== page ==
A.C.’s Journal: Entry 15 – Catching My “Write-isms”

Having surpassed 2.5 million words in the Freelan series of WIPs, and adding even more in a collection of short stories as well as in a book of fantasy stories underway, I have begun noticing certain “write-isms” (not sure what else to call them). These are words and phrases that I seem to use habitually – a bit of wordiness that I am slowly catching and fixing.

One such word-ism is “a bit,” as in “I feel a bit tired” instead of “I feel a little tired” or “I feel rather tired.” In fact, “a bit” appears 217 times in the first book in the Freelan series (Hammil Valley Rising). Since I’m in the process of what I hoped would be a final read-thru, I’ll hunt them all down and change most, if not all, of them (thank goodness for the Find feature in MS Word).

There are others I catch here and there, such as “for awhile” which should either be “awhile” or “for a while” or something else such as “for an hour or so,” depending on the context. The tough job is recognizing them. They have become second nature in my writing. Sigh. Even Word’s grammar checker doesn’t pop them all up.

Hope you can catch your “write-isms” – those pat phrases and words that you use by habit. They are good at hiding in plain site, so fuel your brain with some nice hot tea and pumpkin pie.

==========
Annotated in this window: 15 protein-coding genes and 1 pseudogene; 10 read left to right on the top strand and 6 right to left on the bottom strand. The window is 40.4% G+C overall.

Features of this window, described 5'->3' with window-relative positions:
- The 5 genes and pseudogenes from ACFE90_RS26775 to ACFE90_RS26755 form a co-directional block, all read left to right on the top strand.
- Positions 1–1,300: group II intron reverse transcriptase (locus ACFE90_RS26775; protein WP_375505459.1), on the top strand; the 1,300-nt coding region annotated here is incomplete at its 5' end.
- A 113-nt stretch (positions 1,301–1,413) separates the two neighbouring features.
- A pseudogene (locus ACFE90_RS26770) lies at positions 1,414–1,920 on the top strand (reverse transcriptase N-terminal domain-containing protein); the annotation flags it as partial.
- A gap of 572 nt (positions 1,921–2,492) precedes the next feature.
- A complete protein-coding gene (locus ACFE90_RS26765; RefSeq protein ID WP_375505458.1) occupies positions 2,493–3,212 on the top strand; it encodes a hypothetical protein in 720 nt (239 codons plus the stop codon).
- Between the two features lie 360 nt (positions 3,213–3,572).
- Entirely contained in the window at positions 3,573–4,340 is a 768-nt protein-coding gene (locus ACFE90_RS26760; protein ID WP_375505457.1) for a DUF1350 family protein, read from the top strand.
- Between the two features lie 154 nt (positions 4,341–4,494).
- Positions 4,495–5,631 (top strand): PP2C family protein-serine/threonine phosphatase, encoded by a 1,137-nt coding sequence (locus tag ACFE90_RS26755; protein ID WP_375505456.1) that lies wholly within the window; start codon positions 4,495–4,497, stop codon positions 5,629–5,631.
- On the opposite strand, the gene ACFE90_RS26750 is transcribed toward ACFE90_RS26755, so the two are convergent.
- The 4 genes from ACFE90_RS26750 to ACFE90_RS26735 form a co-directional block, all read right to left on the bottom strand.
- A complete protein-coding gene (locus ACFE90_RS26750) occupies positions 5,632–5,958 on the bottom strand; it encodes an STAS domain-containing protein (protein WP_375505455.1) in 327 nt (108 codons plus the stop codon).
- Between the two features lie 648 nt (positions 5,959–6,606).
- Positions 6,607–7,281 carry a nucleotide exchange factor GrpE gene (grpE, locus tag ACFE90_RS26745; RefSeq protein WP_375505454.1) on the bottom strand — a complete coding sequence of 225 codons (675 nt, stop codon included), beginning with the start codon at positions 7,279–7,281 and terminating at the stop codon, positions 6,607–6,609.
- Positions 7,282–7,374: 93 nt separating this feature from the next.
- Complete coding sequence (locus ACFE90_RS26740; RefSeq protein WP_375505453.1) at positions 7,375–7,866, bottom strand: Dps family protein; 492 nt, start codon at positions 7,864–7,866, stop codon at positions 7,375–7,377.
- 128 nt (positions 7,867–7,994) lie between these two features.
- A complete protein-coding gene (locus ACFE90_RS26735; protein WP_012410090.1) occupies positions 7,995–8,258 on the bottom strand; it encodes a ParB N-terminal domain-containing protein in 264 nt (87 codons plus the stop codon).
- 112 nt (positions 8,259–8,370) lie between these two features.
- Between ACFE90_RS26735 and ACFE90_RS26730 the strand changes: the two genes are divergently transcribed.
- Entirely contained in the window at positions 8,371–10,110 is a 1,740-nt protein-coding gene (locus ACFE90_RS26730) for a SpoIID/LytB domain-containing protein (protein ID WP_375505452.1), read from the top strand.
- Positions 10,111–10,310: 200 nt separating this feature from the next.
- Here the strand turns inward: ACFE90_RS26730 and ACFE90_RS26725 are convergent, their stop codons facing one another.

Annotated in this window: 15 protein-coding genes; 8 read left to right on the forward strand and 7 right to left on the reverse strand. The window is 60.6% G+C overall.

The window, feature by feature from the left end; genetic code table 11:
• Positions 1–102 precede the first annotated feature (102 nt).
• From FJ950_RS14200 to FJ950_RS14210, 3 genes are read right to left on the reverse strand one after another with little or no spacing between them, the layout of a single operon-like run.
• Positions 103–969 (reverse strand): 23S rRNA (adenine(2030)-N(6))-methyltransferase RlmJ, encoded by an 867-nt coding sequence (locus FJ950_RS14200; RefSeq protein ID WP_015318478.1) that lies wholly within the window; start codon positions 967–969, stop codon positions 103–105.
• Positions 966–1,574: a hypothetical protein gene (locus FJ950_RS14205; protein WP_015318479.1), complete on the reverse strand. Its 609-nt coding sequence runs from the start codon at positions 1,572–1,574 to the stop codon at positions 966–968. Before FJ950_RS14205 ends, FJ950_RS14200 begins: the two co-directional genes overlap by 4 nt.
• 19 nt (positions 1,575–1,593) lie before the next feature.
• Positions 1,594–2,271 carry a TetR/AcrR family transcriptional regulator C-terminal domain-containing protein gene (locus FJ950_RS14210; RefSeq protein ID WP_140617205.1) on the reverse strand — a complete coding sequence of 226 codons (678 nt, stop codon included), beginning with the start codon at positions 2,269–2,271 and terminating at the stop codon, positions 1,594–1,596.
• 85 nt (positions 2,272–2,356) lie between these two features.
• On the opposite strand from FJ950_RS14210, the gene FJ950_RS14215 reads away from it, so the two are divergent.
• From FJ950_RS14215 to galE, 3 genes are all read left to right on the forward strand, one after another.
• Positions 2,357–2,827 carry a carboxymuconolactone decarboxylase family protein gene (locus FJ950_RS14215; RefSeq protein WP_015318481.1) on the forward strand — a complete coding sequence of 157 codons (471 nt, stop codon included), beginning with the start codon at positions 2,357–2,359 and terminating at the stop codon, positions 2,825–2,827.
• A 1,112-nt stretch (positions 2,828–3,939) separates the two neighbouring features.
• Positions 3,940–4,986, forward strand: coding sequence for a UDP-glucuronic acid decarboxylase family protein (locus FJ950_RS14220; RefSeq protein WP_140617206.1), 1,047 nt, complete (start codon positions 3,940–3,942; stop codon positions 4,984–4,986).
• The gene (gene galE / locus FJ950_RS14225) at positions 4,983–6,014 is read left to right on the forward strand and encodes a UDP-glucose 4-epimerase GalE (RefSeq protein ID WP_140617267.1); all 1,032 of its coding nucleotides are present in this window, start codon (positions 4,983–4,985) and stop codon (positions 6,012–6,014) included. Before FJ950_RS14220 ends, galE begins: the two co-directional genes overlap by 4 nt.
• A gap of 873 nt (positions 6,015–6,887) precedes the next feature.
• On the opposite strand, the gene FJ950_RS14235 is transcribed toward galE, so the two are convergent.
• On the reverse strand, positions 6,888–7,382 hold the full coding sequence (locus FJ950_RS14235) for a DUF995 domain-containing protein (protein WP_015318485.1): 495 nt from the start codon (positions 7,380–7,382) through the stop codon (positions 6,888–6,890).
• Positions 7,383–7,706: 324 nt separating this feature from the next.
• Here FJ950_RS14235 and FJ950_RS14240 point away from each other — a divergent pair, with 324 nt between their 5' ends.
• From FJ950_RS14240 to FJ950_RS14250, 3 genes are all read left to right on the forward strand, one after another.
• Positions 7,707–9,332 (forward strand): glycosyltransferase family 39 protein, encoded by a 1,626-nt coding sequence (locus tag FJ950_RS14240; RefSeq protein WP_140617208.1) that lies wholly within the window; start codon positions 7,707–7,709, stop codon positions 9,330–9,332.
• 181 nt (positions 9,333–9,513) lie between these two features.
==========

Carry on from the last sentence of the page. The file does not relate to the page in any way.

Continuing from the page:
Happy hunting!

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A.C.’s Journal: Entry 10

Writers tend to have favorite words. Here are some of mine:

  • Mettle — noun – 1. The quality of a person’s disposition or temperament. 2. A person’s spirit or courage. 3. The natural vigour or spirit of an animal, esp. a horse.
    adjective – 1. Of spirited temperament. 2. having a temperament of a specified kind.
  • Comfy — adjective – comfortable.
  • Salacious — adjective – 1. Lustful, lecherous; erotic, lewd. 2. Tending to provoke lust.
  • Acquiesce — verb – 1. Remain at rest or in a quiet subjection; rest satisfied. 2. Agree, esp. tacitly; concur (in); raise no objections (to). And acquiescence (noun) and acquiescent (adjective, noun).
  • Dissipate — verb – 1. Drive or cause to go in different directions; disperse (what has been concentrated). Formerly, spread out (troops). 2. Cause (an abstract thing) to disappear; esp. dispel (a feeling etc.) from the mind. 3. Reduce to dust, smoke, or impalpable form; destroy completely (material or abstract things). 4. Cause to disappear into the atmosphere; disperse (vapour, a cloud, etc.); (of an electrical device) lose (heat), convert (energy) into heat that is lost. 5. Consume wastefully, squander (money, resources, etc.). 6. Divide (attention, mental activity, etc.) between a variety of objects.
  • Ponder — verb – 1. Estimate; judge the worth of, appraise. 2. Ascertain the weight of; weigh. 3. Weight (a matter, words, etc.) mentally, consider carefully, think over. 4. Think deeply, reflect.
  • Loquacious — adjective – 1. Given to much talking; talkative. 2. Of birds, water, etc.: chattering, babbling.
  • Blustery — adjective – stormy, windy; noisily self-assertive.
  • Cynical — adjective – 1. Resembling or characteristic of the Cynic philosophers; distrustful or incredulous of human goodness and sincerity; skeptical and mocking. 2. Of dogs, canine.

(All definitions are from my 2-volume Oxford English Dictionary.)

What are your favorite words? Post a comment and let me know. Thanks for reading.